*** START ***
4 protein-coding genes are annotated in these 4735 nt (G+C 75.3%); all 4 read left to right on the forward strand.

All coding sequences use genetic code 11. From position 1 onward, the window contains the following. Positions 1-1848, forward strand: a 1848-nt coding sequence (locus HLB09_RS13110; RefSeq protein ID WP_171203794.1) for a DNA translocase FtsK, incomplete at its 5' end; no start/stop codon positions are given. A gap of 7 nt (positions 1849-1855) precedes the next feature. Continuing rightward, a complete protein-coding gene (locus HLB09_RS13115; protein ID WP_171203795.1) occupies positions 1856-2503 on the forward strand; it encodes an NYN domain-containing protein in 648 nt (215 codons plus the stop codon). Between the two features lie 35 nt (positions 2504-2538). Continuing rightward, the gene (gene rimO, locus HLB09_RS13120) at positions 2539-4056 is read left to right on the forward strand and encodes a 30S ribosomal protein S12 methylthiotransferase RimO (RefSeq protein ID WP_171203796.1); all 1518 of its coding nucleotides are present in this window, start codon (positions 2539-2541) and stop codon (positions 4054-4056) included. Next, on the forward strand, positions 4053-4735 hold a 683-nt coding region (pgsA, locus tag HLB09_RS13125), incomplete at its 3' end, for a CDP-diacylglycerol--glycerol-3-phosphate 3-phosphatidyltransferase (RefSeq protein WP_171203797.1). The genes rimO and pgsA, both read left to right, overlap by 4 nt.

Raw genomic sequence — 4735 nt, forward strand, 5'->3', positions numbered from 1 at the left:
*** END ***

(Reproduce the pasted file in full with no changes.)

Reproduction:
4 protein-coding genes are annotated in these 4735 nt (G+C 75.3%); all 4 read left to right on the forward strand.

All coding sequences use genetic code 11. From position 1 onward, the window contains the following. Positions 1-1848, forward strand: a 1848-nt coding sequence (locus HLB09_RS13110; RefSeq protein ID WP_171203794.1) for a DNA translocase FtsK, incomplete at its 5' end; no start/stop codon positions are given. A gap of 7 nt (positions 1849-1855) precedes the next feature. Continuing rightward, a complete protein-coding gene (locus HLB09_RS13115; protein ID WP_171203795.1) occupies positions 1856-2503 on the forward strand; it encodes an NYN domain-containing protein in 648 nt (215 codons plus the stop codon). Between the two features lie 35 nt (positions 2504-2538). Continuing rightward, the gene (gene rimO, locus HLB09_RS13120) at positions 2539-4056 is read left to right on the forward strand and encodes a 30S ribosomal protein S12 methylthiotransferase RimO (RefSeq protein ID WP_171203796.1); all 1518 of its coding nucleotides are present in this window, start codon (positions 2539-2541) and stop codon (positions 4054-4056) included. Next, on the forward strand, positions 4053-4735 hold a 683-nt coding region (pgsA, locus tag HLB09_RS13125), incomplete at its 3' end, for a CDP-diacylglycerol--glycerol-3-phosphate 3-phosphatidyltransferase (RefSeq protein WP_171203797.1). The genes rimO and pgsA, both read left to right, overlap by 4 nt.

Raw genomic sequence — 4735 nt, forward strand, 5'->3', positions numbered from 1 at the left: